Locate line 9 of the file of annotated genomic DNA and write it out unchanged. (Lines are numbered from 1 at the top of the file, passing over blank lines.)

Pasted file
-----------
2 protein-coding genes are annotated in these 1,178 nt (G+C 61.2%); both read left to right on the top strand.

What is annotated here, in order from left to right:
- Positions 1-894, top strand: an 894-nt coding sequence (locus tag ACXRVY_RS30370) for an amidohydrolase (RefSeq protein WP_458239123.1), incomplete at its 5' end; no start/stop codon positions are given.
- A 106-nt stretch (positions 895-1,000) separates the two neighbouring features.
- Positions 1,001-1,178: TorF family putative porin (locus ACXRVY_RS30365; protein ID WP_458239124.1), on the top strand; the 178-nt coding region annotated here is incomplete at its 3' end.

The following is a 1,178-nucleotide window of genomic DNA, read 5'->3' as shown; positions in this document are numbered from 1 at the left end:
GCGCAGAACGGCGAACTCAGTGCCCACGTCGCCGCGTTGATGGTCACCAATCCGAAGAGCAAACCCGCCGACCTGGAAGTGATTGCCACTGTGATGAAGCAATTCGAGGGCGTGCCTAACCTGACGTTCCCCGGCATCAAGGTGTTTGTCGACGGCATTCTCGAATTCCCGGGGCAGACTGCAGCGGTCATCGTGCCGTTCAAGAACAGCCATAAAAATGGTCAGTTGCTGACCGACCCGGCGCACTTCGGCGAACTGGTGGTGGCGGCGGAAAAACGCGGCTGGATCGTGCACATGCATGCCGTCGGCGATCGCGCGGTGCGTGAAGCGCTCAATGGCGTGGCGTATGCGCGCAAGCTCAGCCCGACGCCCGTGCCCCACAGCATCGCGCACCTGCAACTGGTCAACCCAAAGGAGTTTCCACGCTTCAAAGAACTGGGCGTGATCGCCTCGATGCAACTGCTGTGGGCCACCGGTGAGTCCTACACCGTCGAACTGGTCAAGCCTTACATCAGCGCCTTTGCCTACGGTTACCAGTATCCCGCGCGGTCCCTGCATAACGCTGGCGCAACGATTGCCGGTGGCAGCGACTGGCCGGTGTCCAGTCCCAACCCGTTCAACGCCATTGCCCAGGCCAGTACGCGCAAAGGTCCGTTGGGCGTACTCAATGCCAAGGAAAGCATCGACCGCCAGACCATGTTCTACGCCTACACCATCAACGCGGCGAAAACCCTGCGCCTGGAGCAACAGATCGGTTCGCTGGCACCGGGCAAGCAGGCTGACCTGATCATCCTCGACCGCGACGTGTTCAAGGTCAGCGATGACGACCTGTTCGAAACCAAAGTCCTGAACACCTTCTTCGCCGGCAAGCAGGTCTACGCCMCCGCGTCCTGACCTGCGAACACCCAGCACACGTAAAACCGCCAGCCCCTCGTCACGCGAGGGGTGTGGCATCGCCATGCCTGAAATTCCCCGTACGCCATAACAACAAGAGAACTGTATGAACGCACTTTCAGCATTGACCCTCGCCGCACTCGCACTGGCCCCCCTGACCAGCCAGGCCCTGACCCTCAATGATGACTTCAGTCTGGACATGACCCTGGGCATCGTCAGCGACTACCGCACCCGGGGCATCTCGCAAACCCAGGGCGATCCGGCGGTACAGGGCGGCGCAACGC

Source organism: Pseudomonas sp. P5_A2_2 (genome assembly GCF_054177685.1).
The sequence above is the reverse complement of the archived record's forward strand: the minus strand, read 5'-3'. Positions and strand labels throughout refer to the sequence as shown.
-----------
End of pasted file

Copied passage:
The sequence above is the reverse complement of the archived record's forward strand: the minus strand, read 5'-3'. Positions and strand labels throughout refer to the sequence as shown.